We used IL-2/Fc that possesses the prolonged in vivo half-life compared to native IL-2 to prepare a redox-responsive NG (Fig. 1). A disulphide bond-containing bis-N-hydroxy succinimide (NHS) cross-linker (NHS-SS-NHS) was synthesized as we previously reported and utilized to cross-link the cargo proteins through NHS-amine conjugation reaction.13 Consistent with expectations, IL-2/Fc NGs formed at the conditions with optimized cross-linker-to-protein mole ratio (15[thin space (1/6-em)]:[thin space (1/6-em)]1) and protein concentration (10 μg μL−1) in pH = 7.4 buffer. The amine conjugation reaction was highly efficient with almost all the IL-2/Fc protein molecules cross-linked quantitatively (Fig. 2a and b) and a high loading capacity.13 Minimum amount of non-cross-linked IL-2/Fc or its oligomers can be removed in filtration. The resultant IL-2/Fc NGs were relatively homogeneous in size exhibiting a dry diameter around 50 nm and a hydrodynamic diameter of 100.2 ± 3.5 nm with a poly(ethylene glycol) (PEG) layer (Fig. 1 and 2c, d). To validate the cross-linking through a redox-responsive linker, IL-2/Fc NGs were treated with a reducing agent dithiothreitol (DTT). The as-prepared NGs were completely degraded into soluble protein molecules, which are essentially the same as degraded species from soluble IL-2/Fc treated with the same agent (Fig. 2b). The cross-linker was designed to facilitate the traceless release of native IL-2/Fc through a self-immolative reaction upon cleavage of the disulphide bond exhibiting a fully reversible chemical modification to ensure the intact structure and activity of the released protein (Fig. S3). To mimic the reductive environment on T-cell surface, IL-2/Fc NGs were incubated with glutathione (GSH) at different concentrations. The cumulative release was accelerated with increased concentrations of GSH in a dose-dependent manner confirming the redox responsiveness of NGs (Fig. 2e).
image file: c8bm01556b-f2.tif
Fig. 2 Characterizations of IL-2/Fc NGs. (a) Representative high-performance liquid chromatography (HPLC) analysis of native IL-2/Fc and IL-2/Fc NGs with a size-exclusion column. (b) Representative sodium dodecyl sulfate polyacrylamide gel electrophoresis (SDS-PAGE) analysis of native IL-2/Fc and IL-2/Fc NGs with or without (w/o) a reducing agent, dithiothreitol (DDT). Black arrow: IL-2/Fc homodimer; Red arrows: IL-2/Fc monomer (disulfide linkage in the hinge region was cleaved by DTT to release monomers). (c) Representative transmission electron microscopy (TEM) images of and IL-2/Fc NGs. (d) Hydrodynamic diameter and polydispersity of IL-2/Fc NGs were determined by dynamic light scattering measurement. (e) Accumulative release of IL-2/Fc from IL-2/Fc NGs in buffers with glutathione (GSH) at different concentrations.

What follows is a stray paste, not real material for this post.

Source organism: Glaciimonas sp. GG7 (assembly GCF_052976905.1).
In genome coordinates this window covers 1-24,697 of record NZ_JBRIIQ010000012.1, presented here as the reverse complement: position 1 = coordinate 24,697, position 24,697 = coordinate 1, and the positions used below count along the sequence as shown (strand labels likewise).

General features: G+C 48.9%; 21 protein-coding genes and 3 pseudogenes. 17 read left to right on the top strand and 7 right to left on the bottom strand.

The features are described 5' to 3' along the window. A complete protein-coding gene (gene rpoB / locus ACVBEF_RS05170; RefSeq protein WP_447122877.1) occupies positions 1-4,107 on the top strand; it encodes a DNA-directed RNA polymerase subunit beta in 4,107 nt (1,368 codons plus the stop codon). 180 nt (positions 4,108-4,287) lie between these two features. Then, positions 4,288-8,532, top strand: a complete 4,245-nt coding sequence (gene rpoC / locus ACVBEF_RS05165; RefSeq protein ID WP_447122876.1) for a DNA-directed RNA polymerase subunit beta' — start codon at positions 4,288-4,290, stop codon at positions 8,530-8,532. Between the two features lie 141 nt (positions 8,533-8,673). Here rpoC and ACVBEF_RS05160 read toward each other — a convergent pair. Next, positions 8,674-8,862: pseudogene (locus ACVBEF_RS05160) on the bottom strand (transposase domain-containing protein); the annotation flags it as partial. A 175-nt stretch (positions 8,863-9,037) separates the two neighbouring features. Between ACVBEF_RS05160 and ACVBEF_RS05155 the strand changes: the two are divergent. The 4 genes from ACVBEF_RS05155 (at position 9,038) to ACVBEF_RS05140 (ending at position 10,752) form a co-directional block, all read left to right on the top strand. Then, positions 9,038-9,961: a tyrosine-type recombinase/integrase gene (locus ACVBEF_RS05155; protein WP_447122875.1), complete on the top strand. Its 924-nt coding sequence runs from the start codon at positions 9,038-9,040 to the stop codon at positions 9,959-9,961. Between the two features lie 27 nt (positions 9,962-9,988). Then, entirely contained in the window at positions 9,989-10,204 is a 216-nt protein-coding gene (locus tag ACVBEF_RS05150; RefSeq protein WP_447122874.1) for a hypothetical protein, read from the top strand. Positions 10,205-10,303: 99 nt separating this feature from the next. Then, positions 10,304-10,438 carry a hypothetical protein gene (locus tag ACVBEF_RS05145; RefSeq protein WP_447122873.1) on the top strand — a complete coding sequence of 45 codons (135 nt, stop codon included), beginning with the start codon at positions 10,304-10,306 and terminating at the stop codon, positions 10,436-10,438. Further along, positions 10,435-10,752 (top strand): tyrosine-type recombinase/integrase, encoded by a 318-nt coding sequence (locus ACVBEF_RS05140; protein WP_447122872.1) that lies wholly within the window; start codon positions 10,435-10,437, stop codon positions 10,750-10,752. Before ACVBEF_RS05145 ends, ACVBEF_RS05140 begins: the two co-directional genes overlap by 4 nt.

Conjugation of IL-2/Fc NGs on T-cell surface

Next, we covalently conjugated the IL-2/Fc NGs to the amine groups on plasma membrane of T-cells using an amine-reactive linker (bis(sulfosuccinimidyl) suberate or NHS-SS-NHS) (Fig. 1). In order to increase the efficiency of coupling, poly(ethylene glycol)-b-poly(L-lysine) (PEG-PLL), a positively charged copolymer with a PEG segment minimizing non-specific protein binding, was incorporated onto the surface of NG. Covalent conjugation together with the electrostatic interaction facilitated the highly efficient surface backpacking of NGs on T-cells (Fig. 3a; Fig. S4, average efficiency 74.5 ± 5.1%). The density of NGs bound on T-cell surface could be modularly controlled by using different feeding amount of NGs permitting tunable dosages of adjuvant drugs to be backpacked on T-cells (Fig. 3b). We next assessed the release kinetics of IL-2/Fc from NGs that were fluorescently labeled and backpacked on T-cell surface by monitoring the decay of fluorescence intensity of T-cells with flow cytometry (Fig. 3c). IL-2/Fc NGs bound on T-cell surface exhibited greatly accelerated release of cytokine molecules upon stimulation with anti-CD3/CD28 beads, whereas there was almost no release where a stimulation is lacking. As a comparison, the non-degradable IL-2/Fc NGs showed minimum release even with a stimulation indicating the release of cytokines was triggered by the increased local redox microenvironment (Fig. 3c). Upon the triggering of TCR signaling T-cells largely upregulated the surface reduction activity leading to the redox-responsive release of IL-2/Fc from surface-bound NGs.13 Therefore, the release of adjuvant cytokines from NG backpacks was controlled by the TCR triggering.
image file: c8bm01556b-f3.tif